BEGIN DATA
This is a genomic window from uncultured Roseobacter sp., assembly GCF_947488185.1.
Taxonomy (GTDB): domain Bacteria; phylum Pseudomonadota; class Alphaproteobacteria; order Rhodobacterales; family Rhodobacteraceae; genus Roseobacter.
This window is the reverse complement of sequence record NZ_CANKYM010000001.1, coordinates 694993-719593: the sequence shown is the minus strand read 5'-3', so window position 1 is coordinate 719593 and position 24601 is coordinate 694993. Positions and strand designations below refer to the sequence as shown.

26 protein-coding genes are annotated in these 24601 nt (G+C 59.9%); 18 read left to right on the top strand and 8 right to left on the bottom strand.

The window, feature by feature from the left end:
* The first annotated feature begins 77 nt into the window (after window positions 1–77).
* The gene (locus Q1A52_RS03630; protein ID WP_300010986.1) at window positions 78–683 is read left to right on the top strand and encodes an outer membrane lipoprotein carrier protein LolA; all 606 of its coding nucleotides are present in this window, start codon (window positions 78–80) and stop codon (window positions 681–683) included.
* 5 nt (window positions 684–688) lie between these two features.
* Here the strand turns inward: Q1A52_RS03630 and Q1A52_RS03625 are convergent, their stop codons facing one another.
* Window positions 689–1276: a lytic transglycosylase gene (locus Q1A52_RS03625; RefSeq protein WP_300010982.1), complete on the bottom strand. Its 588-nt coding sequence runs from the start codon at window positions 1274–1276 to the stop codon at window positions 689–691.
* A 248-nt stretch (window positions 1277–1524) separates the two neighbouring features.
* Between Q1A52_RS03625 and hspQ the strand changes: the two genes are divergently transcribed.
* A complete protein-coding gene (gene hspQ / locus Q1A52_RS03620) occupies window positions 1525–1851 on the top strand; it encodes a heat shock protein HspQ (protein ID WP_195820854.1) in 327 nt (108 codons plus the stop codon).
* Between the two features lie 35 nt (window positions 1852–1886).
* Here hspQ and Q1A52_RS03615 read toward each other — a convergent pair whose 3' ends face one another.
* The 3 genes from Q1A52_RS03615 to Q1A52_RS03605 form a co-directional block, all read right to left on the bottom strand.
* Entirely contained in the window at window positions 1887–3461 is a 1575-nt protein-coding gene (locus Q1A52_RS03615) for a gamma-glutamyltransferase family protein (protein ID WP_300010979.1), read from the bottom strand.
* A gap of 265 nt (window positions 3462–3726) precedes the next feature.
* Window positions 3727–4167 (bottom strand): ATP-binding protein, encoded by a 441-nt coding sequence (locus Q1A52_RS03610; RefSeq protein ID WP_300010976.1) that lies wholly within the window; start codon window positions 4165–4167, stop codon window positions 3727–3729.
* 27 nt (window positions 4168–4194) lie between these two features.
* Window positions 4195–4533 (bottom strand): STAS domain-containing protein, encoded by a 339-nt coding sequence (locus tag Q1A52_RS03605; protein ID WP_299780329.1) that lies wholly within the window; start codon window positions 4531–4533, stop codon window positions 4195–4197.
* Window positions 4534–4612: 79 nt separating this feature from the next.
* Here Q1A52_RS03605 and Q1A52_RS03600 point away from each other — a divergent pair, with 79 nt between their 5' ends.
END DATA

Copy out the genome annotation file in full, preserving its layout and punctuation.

This is a genomic window from uncultured Roseobacter sp., assembly GCF_947488185.1.
Taxonomy (GTDB): domain Bacteria; phylum Pseudomonadota; class Alphaproteobacteria; order Rhodobacterales; family Rhodobacteraceae; genus Roseobacter.
This window is the reverse complement of sequence record NZ_CANKYM010000001.1, coordinates 694993-719593: the sequence shown is the minus strand read 5'-3', so window position 1 is coordinate 719593 and position 24601 is coordinate 694993. Positions and strand designations below refer to the sequence as shown.

26 protein-coding genes are annotated in these 24601 nt (G+C 59.9%); 18 read left to right on the top strand and 8 right to left on the bottom strand.

The window, feature by feature from the left end:
* The first annotated feature begins 77 nt into the window (after window positions 1–77).
* The gene (locus Q1A52_RS03630; protein ID WP_300010986.1) at window positions 78–683 is read left to right on the top strand and encodes an outer membrane lipoprotein carrier protein LolA; all 606 of its coding nucleotides are present in this window, start codon (window positions 78–80) and stop codon (window positions 681–683) included.
* 5 nt (window positions 684–688) lie between these two features.
* Here the strand turns inward: Q1A52_RS03630 and Q1A52_RS03625 are convergent, their stop codons facing one another.
* Window positions 689–1276: a lytic transglycosylase gene (locus Q1A52_RS03625; RefSeq protein WP_300010982.1), complete on the bottom strand. Its 588-nt coding sequence runs from the start codon at window positions 1274–1276 to the stop codon at window positions 689–691.
* A 248-nt stretch (window positions 1277–1524) separates the two neighbouring features.
* Between Q1A52_RS03625 and hspQ the strand changes: the two genes are divergently transcribed.
* A complete protein-coding gene (gene hspQ / locus Q1A52_RS03620) occupies window positions 1525–1851 on the top strand; it encodes a heat shock protein HspQ (protein ID WP_195820854.1) in 327 nt (108 codons plus the stop codon).
* Between the two features lie 35 nt (window positions 1852–1886).
* Here hspQ and Q1A52_RS03615 read toward each other — a convergent pair whose 3' ends face one another.
* The 3 genes from Q1A52_RS03615 to Q1A52_RS03605 form a co-directional block, all read right to left on the bottom strand.
* Entirely contained in the window at window positions 1887–3461 is a 1575-nt protein-coding gene (locus Q1A52_RS03615) for a gamma-glutamyltransferase family protein (protein ID WP_300010979.1), read from the bottom strand.
* A gap of 265 nt (window positions 3462–3726) precedes the next feature.
* Window positions 3727–4167 (bottom strand): ATP-binding protein, encoded by a 441-nt coding sequence (locus Q1A52_RS03610; RefSeq protein ID WP_300010976.1) that lies wholly within the window; start codon window positions 4165–4167, stop codon window positions 3727–3729.
* 27 nt (window positions 4168–4194) lie between these two features.
* Window positions 4195–4533 (bottom strand): STAS domain-containing protein, encoded by a 339-nt coding sequence (locus tag Q1A52_RS03605; protein ID WP_299780329.1) that lies wholly within the window; start codon window positions 4531–4533, stop codon window positions 4195–4197.
* Window positions 4534–4612: 79 nt separating this feature from the next.
* Here Q1A52_RS03605 and Q1A52_RS03600 point away from each other — a divergent pair, with 79 nt between their 5' ends.